Panelists analyze Catholic views of relationships
Jessica Merdes | Wednesday, October 1, 2014
Tuesday afternoon, a group of Notre Dame students and faculty met with three panelists at Sister Jean’s Roundtable, hosted by the Gender Relations Center (GRC). The panel discussed different ways Catholic teaching can be supportive in helping understand all relationships — including friendships — thinking about the dignity of each person and being in the right relationship with an emphasis on justice, reverence and compassion.
The program featured Stacey Noem, director of human and spiritual formation for lay students in the Masters of Divinity program; Bree Haler, Campus Ministry’s assistant director of evangelization and Leonard DeLorenzo, director of Notre Dame Vision. Noem opened the panel by initiating discussion about how using a lens of justice can help build the right relationships.
“Justice means rendering each person their due,” Noem said. “Every external act, every element of how we interact with other people is either just or unjust — there is no in between.”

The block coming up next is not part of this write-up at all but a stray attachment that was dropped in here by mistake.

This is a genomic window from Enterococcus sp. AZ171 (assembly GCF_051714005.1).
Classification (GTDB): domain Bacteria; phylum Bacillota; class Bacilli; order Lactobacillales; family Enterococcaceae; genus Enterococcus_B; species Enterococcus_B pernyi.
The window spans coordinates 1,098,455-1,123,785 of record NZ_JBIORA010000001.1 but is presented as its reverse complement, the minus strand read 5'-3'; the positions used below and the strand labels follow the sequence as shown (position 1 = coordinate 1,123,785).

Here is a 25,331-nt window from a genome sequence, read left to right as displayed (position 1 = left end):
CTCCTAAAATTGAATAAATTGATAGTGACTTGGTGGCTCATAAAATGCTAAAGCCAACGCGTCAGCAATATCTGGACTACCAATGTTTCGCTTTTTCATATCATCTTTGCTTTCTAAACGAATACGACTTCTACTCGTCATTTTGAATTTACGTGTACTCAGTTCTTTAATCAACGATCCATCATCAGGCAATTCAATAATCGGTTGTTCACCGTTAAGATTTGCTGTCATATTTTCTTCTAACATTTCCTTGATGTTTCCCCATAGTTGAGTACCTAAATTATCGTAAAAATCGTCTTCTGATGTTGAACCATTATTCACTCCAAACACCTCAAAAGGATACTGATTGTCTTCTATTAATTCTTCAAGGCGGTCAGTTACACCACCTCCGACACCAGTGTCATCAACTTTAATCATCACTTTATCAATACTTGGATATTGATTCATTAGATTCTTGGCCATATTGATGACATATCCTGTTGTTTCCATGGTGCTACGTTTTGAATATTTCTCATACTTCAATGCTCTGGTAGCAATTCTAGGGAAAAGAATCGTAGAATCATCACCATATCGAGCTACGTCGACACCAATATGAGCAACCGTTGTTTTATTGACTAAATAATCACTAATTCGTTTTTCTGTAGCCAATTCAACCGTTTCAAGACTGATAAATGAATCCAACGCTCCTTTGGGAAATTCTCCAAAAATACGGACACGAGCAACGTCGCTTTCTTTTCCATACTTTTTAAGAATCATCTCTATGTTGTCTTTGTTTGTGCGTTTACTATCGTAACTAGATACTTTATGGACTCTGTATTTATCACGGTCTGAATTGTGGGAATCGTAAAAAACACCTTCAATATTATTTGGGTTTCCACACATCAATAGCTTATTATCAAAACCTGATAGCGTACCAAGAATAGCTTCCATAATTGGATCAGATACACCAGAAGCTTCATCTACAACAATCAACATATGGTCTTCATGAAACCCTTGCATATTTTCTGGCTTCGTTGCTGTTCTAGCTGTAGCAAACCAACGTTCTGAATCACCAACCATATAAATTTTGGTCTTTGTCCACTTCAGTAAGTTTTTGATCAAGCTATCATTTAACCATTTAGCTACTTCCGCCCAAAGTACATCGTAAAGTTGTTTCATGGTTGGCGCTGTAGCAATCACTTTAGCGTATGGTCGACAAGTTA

Overall, Noem emphasized the importance of recognizing that every person has inalienable rights and that it is each person’s responsibility to recognize those unalienable rights in others. She also explored the concept of circles of intimacy and the relationship attachment model.
“In our lives, we have different levels of intimacy and different needs based on this level of intimacy,” Noem said. “However, all of these needs are not always being fulfilled at any given time.”
Haler said humans have a tendency to idealize situations and people.
“Our great desire for connections makes us project desirable qualities on relationships and people, but this can result in us reducing them rather than seeing them as what they are,” Haler said. “When we stop seeing others as a creation of God, our posture is not really reverent.”
Haler said this idea of reverence relates to the virtue of chastity, saying that chastity represents the utmost form of reverence.
“Unfortunately, chastity is most often associated with being a prude, and this is a huge social stigma that we need to work to overcome” she said.
DeLorenzo emphasized how much interactions with other people can affect individuals.
“You are never yourself by yourself,” DeLorenzo said. “We never just exist all alone.”
DeLorenzo said individuals should recognize and honor the dependable people that influence their lives from the beginning, calling them “advanced gifts.” He said it is important to learn to care about what is important to others in order to foster strong relationships.
“The spiritual discipline of learning to care about what other people care about — truly understanding them and their preferences, is essential in the most intimate and deep relationships,” DeLorenzo said.